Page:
Once you complete the implementation of your API, the next step is to register the API in route.



STEPThree – Create SPEAK script; this will call our API

  • Firstly, I’m going to create a folder called “Subscriptions” under /sitecore/shell/client/Applications/ExperienceProfile/Contact/Subsriptions
  • Next, I will add subscriptionsTab.js and subscriptionsTab.css under the folder. (as shown as below)


  • Associate the created CSS in core database

you will need to add style item in core database and point at the css file.  The defined css will be loaded automatically, when contact profile page is loading.


  • Associate the created JavaScript in core database

In this step, I created a new custom Tab, called “SubscriptionPanel” and PageCodeScriptFileName is where you should associate with the JavaScript we just created above.


In order to verify what you’ve done so far is correct.  you should be able to see the new custom tab “Subscription”, and  both subscriptionsTab.js and subscriptionsTab.css are loaded, after contact profile page is loaded.


The next step is to write a script for retrieving the data via the custom API you created above. Sitecore use SPEAK as a framework for developing Sitecore application with a consistent interface.  The syntax is very simple to follow and extend.

Here is the sample code for calling the API and return Json.

STEPFour – Binding Json object to the controller on the custom Tab

The last step is to display the Json data on the custom Tab.

In the above code snippet,  you will find this code cintelUtil.setText($that.WhatsOnValue, jsondata.WhatsOn, true);.  this sets TextBox “WhatsOnValue” within the controller, so it contains the Json value.  Then, the next question is how to define the “WhatsOnValue” textbox in Sitecore?  Don’t fret, I will show you how this can be done!.

  • Add Text rendering (Note: because I’m using SPEAK 1.1 framework,  I will have to select the Text rendering under SPEAK 1-1)


  • Set the ID to “WhatsOnValue”, this is the ID where the cintelUtil.setTextto function is referring to.


Congratulation!! you’ve done all the code and configuration.  Now let’s check out the result,  The “subscriptions” tab should display in the contact profile page as well as the custom facets associating with the contact.


Hope you found this post is useful, and enjoyed this article.



Sitecore recently released the Sitecore Experience Accelerator (SXA) and I guess that It is still quite new to most of Sitecore developers.

Recently I was asked to implement SXA for one of our clients and while there is a lot of information online covering SXA and how SXA can be used to quickly create websites, there is no much documents for us developers!  So many advanced features are not covered in details (at least not at the time of writing this).  Therefore, I am going to share my experience with SXA here. 

Specifically, I will explain how to create custom components with SXA. If you don’t know about what SXA is,  I would suggest to read the below listed articles:

As you may already know, SXA has been implement using the Helix principles.  Helix principles are however not covered within this post.  If you want to get familiar with Sitecore Helix, there are many resources available online.

Now, let’s get started! Let’s start by creating an SXA component step by step together.

What we want to achieve here?

To create custom SXA component and register on the Tool bar so as to allow user to drag and drop into a page.



Getting started to create custom SXA component

Step 1 – Install Sitecore  and SXA

I’m using SXA 1.3, it requires Sitecore 8.2 rev.170407.   you can download from here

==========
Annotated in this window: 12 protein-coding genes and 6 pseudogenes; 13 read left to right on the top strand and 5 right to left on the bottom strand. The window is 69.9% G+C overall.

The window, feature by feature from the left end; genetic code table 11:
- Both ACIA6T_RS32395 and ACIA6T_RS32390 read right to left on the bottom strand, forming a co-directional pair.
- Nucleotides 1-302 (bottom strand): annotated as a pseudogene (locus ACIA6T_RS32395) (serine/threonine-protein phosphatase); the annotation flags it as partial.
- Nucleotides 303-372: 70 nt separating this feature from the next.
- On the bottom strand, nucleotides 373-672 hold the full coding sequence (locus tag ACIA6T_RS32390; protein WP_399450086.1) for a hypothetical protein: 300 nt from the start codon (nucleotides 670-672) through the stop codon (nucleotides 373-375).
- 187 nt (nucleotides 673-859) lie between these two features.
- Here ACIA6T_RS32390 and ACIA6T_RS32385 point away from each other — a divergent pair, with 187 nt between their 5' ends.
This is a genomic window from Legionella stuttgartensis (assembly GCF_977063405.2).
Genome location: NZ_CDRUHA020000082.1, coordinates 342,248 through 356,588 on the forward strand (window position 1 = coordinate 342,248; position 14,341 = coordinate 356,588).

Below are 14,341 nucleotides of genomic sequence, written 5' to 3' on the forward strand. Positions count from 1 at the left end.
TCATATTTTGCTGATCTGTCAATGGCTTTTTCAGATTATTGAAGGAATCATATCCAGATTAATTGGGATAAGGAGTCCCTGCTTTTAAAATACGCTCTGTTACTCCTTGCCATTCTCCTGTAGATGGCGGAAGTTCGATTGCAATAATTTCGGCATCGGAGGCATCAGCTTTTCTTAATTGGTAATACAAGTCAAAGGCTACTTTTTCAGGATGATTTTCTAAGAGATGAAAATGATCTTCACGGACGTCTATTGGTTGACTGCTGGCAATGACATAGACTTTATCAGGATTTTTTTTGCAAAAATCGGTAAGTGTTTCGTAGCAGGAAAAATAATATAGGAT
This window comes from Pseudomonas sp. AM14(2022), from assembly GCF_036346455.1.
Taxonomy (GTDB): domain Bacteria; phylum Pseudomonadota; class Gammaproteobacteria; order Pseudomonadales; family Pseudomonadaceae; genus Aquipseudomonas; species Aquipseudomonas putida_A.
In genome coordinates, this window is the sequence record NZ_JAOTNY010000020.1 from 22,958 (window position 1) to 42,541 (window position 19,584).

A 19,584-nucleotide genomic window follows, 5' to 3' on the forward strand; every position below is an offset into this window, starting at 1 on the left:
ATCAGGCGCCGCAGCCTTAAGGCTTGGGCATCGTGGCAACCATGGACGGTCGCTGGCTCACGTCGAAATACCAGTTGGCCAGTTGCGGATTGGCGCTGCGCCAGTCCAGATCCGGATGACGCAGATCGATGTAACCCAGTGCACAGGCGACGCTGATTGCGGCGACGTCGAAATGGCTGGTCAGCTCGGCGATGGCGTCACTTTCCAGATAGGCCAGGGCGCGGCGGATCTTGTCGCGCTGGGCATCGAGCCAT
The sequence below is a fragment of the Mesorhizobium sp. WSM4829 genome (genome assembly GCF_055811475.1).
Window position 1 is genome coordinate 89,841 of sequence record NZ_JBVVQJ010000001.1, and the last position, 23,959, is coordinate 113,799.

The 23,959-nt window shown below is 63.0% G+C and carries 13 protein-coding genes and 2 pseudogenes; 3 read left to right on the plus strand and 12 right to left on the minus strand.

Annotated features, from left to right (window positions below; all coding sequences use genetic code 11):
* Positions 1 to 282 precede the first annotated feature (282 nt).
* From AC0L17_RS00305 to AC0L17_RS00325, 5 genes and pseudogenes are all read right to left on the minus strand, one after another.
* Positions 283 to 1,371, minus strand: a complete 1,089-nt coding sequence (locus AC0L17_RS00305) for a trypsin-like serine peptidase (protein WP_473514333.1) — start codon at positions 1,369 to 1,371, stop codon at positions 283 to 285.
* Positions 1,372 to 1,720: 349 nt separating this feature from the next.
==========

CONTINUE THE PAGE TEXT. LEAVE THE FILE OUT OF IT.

SXA heavily relies on Sitecore PowerShell Extensions, so please make sure you has installed PowerShell Extensions 4.5.

Step 2 – Setup Helix solution

Setup Sitecore Solution following the Helix principles.  Sitecore also provide a sample Helix solution called Habitat, which can be found on Github.  Habitat is a good starting point if you want to learn how to build website using the Helix principles.


Step 3 – Create a new feature

There is not much difference for creating a SXA component. It’s very similar to how you would create standard component within Stiecore solution.

Rendering Controller

First, you will need to create a controller. The only difference here is that the controller needs to inherit from SXA StandardController; this can be found under the Sitecore.XA.Foundation.Mvc.Controllers namespace, as shown in below snippet:

Rendering Model

Then, create rendering model, called ImageRenderingModel, by inheriting from SXA RenderingModelBase; this can be found under Sitecore.XA.Foundation.Mvc.Models namespace, as shown in below snippet:

RenderingModel Repository

After that, the next step is to create a repository for retrieving data from datasource. I created a model repository called ImageRepository by inheriting from ModelRepository; this can be found under Sitecore.XA.Foundation.Mvc.Repositories.Base namespace, once again as shown in below snippet:

Rendering View

Finally, I’m going to create a rendering view as shown in below snippet:

Step 4 – Register Image Repository in IoC

As you can see in the screenshot below, the MediaImge controller constructor has a IImageRepository parameter. In order to inject IImageRepository into the controller,  it needs to be registered in IoC.

SXA has implemented its own IocProcessor, which allows us to easily register custom repositories into the SXA IoC ServiceCollection via a pipeline.


Here is the code for leveraging IocProcessor to register the ImageRepository.

Next, I will add the service I just created into pipeline:

Step 5 – Create rendering controller in Sitecore

I am going to assumed you are already familiar with Sitecore, so i’m not going to explain how to create a rendering controller in Sitecore.


Step 6 – Add new component into SXA tool bar.

Finally, we just need to add the rendering by selecting presentation –> Available Renderings –> Media and selecting the rendering controller we just created.


Congratulation, now you successfully created your first SXA component.